Increase Dose: During the dose adjustment phase of therapy, the hematocrit should be monitored weekly. If the response is not satisfactory in terms of reducing transfusion requirements or increasing hematocrit after 8 weeks of therapy, the dose of epoetin alfa can be increased by 50 to 100 IU/kg 3 times/week. Response should be evaluated every 4 to 8 weeks thereafter and the dose adjusted accordingly by 50 to 100 IU/kg increments 3 times/week. If patients have not responded satisfactorily to an epoetin alfa dose of 300 IU/kg 3 times/week up to month 12 of therapy, further continuation of treatment is not warranted as it is unlikely that they will respond to higher doses of epoetin alfa.
Maintenance Dose: After attainment of the desired response (i.e., reduced transfusion requirements or increased hematocrit), the dose of epoetin alfa should be titrated to maintain the response based on factors such as variations in zidovudine dose and the presence of intercurrent infectious or inflammatory episodes. If the hematocrit exceeds 40%, the dose should be discontinued until the hematocrit drops to 36%. Resume dosing at 25% less than the previous dose and titrate the dose to maintain the desired hematocrit.
Target Hematocrit Range: Maximum benefit from epoetin alfa therapy appears to occur when the hematocrit is maintained in the range of 36 to 40%; however, the target hematocrit for zidovudine-treated/HIV-infected patients must be determined on an individual basis.
Cancer Patients: Epoetin alfa is recommended for the treatment of patients with symptomatic anemia.
Starting Dose: The initial epoetin alfa dose for the treatment of anemia is 150 IU/kg s.c. 3 times/week.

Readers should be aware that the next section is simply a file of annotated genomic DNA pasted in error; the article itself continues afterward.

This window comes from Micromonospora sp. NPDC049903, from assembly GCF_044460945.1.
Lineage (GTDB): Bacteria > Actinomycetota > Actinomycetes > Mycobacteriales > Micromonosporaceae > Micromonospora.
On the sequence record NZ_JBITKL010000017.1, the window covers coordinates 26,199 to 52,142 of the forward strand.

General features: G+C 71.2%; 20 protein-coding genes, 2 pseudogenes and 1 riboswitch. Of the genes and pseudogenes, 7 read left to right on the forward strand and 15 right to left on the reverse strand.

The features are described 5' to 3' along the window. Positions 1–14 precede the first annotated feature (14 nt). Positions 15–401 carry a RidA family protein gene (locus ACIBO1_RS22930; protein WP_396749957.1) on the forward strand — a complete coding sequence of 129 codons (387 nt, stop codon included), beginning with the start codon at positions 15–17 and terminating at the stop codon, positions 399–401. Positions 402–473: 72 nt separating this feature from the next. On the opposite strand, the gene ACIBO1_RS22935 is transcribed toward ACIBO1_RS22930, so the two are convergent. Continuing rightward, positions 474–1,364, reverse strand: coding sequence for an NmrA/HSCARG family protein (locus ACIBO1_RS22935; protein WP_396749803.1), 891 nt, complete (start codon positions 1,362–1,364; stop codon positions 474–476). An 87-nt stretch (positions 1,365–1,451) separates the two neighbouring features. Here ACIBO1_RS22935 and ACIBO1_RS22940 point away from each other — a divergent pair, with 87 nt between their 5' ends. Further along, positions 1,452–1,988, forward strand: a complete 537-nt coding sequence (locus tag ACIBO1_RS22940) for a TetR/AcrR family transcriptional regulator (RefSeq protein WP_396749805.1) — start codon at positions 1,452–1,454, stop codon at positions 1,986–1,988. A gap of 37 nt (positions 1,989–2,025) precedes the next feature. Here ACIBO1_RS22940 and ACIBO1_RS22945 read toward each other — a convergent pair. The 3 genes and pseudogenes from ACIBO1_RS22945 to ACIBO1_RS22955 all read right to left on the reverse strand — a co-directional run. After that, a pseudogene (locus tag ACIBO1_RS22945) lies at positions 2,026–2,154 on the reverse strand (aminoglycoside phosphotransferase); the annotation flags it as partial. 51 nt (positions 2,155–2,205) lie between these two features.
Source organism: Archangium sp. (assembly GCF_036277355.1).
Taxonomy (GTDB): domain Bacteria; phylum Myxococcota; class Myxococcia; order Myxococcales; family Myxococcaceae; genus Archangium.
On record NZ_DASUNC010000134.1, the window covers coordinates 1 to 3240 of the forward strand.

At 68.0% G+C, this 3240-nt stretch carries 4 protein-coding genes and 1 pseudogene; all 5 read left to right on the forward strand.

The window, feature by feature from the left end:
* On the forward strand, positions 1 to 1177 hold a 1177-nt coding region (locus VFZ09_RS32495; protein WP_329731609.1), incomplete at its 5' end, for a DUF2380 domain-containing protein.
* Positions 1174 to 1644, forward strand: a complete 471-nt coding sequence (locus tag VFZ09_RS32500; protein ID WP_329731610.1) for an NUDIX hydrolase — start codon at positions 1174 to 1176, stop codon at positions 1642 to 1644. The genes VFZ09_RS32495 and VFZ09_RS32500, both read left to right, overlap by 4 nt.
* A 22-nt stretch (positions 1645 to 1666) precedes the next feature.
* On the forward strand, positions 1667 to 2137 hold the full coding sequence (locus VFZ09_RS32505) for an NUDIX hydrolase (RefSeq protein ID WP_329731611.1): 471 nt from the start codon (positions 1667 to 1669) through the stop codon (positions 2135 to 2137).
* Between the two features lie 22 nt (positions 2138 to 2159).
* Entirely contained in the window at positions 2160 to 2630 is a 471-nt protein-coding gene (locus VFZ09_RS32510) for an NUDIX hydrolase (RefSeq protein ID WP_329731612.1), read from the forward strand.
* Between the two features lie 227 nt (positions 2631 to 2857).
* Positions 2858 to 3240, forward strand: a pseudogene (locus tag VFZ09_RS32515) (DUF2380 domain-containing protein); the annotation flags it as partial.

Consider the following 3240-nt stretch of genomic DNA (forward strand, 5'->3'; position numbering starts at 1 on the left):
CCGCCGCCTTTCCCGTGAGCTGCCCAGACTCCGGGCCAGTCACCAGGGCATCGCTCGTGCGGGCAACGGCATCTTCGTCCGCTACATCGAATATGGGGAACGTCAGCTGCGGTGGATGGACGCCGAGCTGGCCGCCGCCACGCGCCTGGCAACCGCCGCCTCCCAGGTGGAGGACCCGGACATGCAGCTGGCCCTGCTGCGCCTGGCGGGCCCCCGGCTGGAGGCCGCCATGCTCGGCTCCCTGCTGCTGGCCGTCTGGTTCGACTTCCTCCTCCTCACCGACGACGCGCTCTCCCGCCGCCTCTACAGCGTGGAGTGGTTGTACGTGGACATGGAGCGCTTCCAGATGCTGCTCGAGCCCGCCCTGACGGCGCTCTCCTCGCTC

Iron Evaluation: Iron status should be evaluated for all patients prior to and during treatment and iron supplementation should be administered if necessary. Other causes of anemia should also be excluded before instituting therapy with epoetin alfa.
Dose Adjustment: If after 4 weeks of treatment, either the hemoglobin increase is Â³10 g/L, or the reticulocyte count increase is 40 000 cells/L above baseline, continue dosing until target hemoglobin is achieved.
If hemoglobin is rising by more than 20 g/L/month, reduce the epoetin alfa dose by about 25%. If the hemoglobin exceeds 140 g/L, discontinue therapy until hemoglobin falls below 120 g/L and then reinstitute epoetin alfa at a dose 25% below the previous dose.
The need to continue epoetin alfa therapy should be re-evaluated periodically, e.g., after completion of chemotherapy.
Endogenous Serum Erythropoietin Levels: In patients not receiving chemotherapy, available evidence suggests that the hemoglobin response in patients treated with epoetin alfa is significantly greater than the corresponding response in placebo-treated patients when the endogenous serum erythropoietin level is 174 mU/mL.
In patients being treated with cyclic chemotherapy, there does not appear to be a significant relationship between the endogenous serum erythropoietin level and response to epoetin alfa therapy. Use of epoetin alfa is not recommended in patients with grossly elevated serum erythropoietin levels (e.g., >200 mU/mL).
Surgery Patients: Use of Epoetin Alfa to Reduce Allogeneic Blood Exposure: The recommended dose regimen is 600 IU/kg s.c. given once weekly for 3 weeks (Days -21, -14, and -7) prior to surgery and on the day of surgery.
If the period prior to surgery is less than 3 weeks, 300 IU/kg s.c. may be given as an alternative dosing regimen for 10 consecutive days prior to surgery, on the day of surgery, and for 4 consecutive days immediately thereafter.
All patients should receive adequate iron replacement. Iron replacement should be initiated no later than the beginning of treatment with epoetin alfa and should continue throughout the course of therapy.